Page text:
So, is the Holocaust linked with the crucifixion? Definitely not, in the sense of it being punishment of the Jews for killing their Messiah because Isaiah says “he was pierced for our transgressions” and “it was the Lord’s will to crush him” (Isa 53:5 & 10). In other words, he had already taken their punishment, though many have yet to recognise it. But yes, he did suffer with them, as Jeremiah wrote: “Oh, that my head were waters, and mine eyes a fountain of tears, that I might weep day and night for the slain of the daughter of my people!” (Jer 9:1 KJV)
Also taking part in the Wimborne service is Bournemouth pastor Werner Oder, whose father was a Nazi, but who himself had a dramatic encounter with Jesus.
Rev Price will conclude his message with a personal act of repentance, as an Anglican priest and Christian, for the antisemitism perpetrated by the Church down the centuries.
He will also refer to the public act of repentance anticipated this April by the Archbishop of Canterbury and others on the 800th anniversary of the Synod of Oxford, whose actions ultimately led to banishing Jews from England in 1290.
This in turn has come in the wake of a Church of England report on our relationship with the Jews significantly influenced by pro-Israel groups, according to a highly respected source of mine.
As I’ve said many times before, we owe so much to the Jewish people, particularly for giving us the Scriptures and our Saviour, and we need reminding of the basic biblical truth that those who bless the seed of Abraham will themselves be blessed, but those who curse them will come under God’s judgment. (Gen 12:3)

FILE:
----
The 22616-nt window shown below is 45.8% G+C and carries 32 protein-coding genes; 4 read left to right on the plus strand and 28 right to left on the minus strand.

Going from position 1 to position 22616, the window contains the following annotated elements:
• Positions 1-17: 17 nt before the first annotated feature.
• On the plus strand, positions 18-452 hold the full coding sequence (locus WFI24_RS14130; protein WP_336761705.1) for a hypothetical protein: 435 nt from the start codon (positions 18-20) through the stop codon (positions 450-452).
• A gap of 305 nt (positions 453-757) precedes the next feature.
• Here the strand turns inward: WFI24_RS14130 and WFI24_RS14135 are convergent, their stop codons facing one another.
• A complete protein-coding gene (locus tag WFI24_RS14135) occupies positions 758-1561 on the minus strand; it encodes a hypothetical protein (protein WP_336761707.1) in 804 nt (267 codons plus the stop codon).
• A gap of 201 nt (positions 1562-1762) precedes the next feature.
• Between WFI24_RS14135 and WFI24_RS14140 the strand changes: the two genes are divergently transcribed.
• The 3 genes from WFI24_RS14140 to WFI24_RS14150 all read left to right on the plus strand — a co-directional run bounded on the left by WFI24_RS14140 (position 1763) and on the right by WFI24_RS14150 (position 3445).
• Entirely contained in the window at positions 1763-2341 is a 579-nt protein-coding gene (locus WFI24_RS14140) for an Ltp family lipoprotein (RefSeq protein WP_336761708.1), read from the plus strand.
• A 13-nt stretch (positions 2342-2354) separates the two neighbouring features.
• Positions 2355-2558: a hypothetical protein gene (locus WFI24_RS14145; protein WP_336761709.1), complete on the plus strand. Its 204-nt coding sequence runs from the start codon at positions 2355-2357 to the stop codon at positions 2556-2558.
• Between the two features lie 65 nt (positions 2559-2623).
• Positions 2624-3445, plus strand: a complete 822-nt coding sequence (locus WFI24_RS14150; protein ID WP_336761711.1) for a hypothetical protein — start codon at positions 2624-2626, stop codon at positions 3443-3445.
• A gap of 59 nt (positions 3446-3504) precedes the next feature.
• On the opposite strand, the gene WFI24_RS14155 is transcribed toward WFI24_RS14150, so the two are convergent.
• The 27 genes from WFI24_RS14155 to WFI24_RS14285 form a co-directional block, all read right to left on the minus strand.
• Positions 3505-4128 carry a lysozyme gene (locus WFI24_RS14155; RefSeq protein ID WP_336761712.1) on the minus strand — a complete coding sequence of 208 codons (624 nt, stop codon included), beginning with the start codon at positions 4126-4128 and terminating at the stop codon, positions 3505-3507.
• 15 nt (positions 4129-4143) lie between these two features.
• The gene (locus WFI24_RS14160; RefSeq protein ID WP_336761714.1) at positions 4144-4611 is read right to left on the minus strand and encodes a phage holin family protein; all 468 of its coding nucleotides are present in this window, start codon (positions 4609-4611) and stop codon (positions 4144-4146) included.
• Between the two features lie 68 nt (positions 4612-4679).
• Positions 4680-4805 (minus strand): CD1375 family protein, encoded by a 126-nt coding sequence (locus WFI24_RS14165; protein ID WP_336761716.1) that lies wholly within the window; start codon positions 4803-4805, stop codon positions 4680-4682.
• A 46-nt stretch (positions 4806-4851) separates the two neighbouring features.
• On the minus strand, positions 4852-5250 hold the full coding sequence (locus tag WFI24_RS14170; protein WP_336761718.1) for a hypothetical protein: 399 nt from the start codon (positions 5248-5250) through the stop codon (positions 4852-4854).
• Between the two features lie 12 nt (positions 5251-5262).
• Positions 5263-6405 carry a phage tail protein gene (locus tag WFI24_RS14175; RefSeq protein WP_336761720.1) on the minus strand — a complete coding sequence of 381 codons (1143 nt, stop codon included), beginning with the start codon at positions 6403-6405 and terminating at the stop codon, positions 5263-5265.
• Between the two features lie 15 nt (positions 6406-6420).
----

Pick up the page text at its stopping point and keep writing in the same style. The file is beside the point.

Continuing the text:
Among those who blessed them was the Polish grandfather of Alysia Vasey, who lives in my hometown of Doncaster and has become famous for her expertise on foraging wild food, which she now supplies to some of the world’s top restaurants.
Alysia owes her life and livelihood to her grandad Dan Szperka who, with his brother Ted, were railway apprentices to their father when Germany invaded Poland in 1939. Tasked with escorting Jews on railway wagons destined for the camps, they instead provided them with food and water and helped them to escape.
They were eventually caught but, though their father was shot, they managed to escape into a forest, where they survived for eight months by living entirely off the land – on young pinecones, berries, nuts, wild garlic and a fungus called chicken of the wood. Dan eventually made it to the UK, where he married and became a blessing to his adopted country.
Known as ‘The Yorkshire Forager’ (also the title of her book), Alysia attributes childhood memories of foraging with her grandad for her current success.
Her family has clearly been blessed for their death-defying care of God’s chosen people. I hope and pray many more of us will follow their example of standing with the Jews in their grief and suffering.
Charles Gardner is author of Israel the Chosen, available from Amazon; Peace in Jerusalem, available from olivepresspublisher.com; A Nation Reborn, available from Christian Publications International; and King of the Jews, also available from Christian Publications International.